As the environment becomes more and more unstable and violent, more surivors run into the cities. All cities end up being destroyed over the long run. History tells us this. Massacres, fires, earthquakes, tidal waves, volcanoes, bombs and disease can clean out cities. One of the worse is desertifcation. This annihilates cities usually forever. They can be reestablished, note that Arizona had "cities" once, Coronado heard about them and went searching, but the cities were abandoned during the 50 drought that ravaged Arizona and New Mexico in 1200 AD. They were long empty. Now there are much bigger cities there, kept alive by water from the Rockies, water that must fall as snow and slowly perculate into the water basins, feeding them year-round. And with global warming comes no more snow in the Rockies, already the rivers are drying up in summer.
The push to solve our energy problems won't be easily solved with the present system. We will have to backtrack severely. India and China has had huge populations with little outside energy, humans carried/pushed/moved everything by hand, themselves, and died like flies but were easily replaced. Ask any slave owner. It is a cruel system which died out with the advent of easy, cheap energy.
Three months after Hurricane Katrina, we know that damage is enormous. We know that it will cost billions of dollars to rebuild New Orleans and the rest of the Gulf Coast. What we don't know is where the money will come from.New Orleans is a perfect example of a doomed city. Venice is doomed, too, but not to the extent of New Orleans. They don't have catagory five hurricanes in the Mediterranean. New Orleans was a tremendous community in its heyday. But it can't be simply rejiggered. With global warming, it is pretty much doomed like Alexandria. Cairo replaced that city just as some city will grow where it is more logical, too, on the Mississippi River. Some things can't be brought back.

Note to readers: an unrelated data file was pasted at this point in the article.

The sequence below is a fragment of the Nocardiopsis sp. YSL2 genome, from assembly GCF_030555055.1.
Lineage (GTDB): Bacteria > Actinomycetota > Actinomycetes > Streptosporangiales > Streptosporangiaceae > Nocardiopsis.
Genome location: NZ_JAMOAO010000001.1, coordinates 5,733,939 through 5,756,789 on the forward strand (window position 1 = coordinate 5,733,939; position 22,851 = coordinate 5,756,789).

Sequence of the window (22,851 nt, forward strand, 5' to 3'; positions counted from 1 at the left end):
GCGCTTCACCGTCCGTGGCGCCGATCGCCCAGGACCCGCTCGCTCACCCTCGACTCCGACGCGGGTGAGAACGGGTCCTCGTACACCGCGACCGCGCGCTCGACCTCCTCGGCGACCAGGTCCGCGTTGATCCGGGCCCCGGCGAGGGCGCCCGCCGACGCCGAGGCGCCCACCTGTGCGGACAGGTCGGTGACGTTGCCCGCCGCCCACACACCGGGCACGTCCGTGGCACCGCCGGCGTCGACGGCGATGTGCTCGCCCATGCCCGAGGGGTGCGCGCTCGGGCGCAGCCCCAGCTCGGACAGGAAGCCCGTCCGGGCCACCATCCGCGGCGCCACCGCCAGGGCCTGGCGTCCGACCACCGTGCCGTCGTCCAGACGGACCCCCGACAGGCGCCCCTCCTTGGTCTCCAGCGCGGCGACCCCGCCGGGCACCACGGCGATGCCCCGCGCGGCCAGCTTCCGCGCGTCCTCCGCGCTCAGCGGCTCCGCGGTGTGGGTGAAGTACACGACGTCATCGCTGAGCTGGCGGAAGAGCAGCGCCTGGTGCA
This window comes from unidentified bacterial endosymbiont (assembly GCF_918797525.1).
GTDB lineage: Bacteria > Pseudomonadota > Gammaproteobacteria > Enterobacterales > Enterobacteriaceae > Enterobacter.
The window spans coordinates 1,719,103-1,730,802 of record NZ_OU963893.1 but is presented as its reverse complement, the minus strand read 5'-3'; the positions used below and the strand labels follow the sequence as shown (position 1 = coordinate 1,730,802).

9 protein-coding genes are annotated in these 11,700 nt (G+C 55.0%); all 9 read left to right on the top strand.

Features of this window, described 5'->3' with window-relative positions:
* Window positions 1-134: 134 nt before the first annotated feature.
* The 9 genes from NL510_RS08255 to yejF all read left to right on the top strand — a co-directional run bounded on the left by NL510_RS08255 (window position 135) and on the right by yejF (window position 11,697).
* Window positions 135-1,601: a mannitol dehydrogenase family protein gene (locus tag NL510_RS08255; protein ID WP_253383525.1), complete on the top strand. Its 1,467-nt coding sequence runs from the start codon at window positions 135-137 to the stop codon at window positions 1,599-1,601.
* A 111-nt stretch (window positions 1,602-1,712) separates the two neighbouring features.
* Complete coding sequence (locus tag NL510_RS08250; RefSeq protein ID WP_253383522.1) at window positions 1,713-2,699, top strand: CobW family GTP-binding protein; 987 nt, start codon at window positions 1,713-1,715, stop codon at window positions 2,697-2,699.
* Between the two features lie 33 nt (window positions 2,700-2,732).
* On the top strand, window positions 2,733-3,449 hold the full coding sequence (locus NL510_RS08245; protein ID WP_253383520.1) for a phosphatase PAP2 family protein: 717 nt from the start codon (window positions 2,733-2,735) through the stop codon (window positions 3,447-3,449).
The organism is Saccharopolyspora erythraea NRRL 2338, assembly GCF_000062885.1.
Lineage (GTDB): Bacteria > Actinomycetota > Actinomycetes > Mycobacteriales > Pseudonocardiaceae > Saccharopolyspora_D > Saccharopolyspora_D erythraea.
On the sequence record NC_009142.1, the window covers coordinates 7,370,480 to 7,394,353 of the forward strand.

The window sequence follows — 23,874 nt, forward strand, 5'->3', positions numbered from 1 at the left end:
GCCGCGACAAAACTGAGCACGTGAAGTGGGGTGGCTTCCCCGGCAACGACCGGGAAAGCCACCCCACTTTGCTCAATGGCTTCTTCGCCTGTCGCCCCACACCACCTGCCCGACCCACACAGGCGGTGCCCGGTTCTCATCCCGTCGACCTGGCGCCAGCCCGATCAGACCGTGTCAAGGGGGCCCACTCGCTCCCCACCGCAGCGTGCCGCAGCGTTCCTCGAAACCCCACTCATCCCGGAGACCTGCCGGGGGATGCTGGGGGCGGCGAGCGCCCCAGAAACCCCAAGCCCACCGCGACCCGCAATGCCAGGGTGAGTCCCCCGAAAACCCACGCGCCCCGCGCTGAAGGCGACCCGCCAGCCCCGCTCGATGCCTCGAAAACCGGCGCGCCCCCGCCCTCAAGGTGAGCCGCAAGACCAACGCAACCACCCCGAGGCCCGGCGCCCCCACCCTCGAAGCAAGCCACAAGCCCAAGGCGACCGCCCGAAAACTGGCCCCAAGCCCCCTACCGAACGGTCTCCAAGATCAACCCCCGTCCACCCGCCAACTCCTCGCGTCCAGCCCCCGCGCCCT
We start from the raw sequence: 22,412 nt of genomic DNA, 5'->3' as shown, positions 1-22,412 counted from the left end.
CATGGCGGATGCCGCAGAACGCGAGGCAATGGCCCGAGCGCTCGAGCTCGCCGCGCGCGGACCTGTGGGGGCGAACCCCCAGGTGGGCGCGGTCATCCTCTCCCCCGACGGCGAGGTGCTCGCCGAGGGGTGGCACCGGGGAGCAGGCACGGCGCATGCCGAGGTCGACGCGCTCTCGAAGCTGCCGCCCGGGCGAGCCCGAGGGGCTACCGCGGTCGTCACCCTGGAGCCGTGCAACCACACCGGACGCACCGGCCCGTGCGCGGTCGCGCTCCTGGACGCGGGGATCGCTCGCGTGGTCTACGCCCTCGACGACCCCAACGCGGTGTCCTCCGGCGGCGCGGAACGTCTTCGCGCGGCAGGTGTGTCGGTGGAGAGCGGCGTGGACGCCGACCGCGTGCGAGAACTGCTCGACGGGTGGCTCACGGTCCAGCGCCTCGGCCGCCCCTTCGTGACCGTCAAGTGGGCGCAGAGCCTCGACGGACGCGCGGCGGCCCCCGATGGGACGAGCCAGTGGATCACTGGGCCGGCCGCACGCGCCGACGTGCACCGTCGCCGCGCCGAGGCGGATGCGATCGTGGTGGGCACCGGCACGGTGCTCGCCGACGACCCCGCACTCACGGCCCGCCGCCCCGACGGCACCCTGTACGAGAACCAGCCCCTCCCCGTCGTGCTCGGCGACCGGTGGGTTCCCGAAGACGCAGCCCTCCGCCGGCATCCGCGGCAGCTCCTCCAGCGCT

Louisiana's congressional delegation introduced legislation in September calling for a $212 billion federally funded rebuilding effort; fiscal conservatives scotched the proposal.
Even a more modest request for $32 billion to strengthen Louisiana's flood defenses so they could withstand a Category 5 hurricane — the current standard is Category 3 — has drawn a tepid response from the Bush administration.
Of course, we are spending most of our precious treasure on Iraq. So we must resign ourselves to losing a few more major cities like San Francisco in the future. And then there is the Tokyo example: much of Japanese entertainment is about how everyone in Tokyo is going to be annihilated one way or another. They are very pessimistic. And for good reason.
To return to homepage click here
To read more science news click here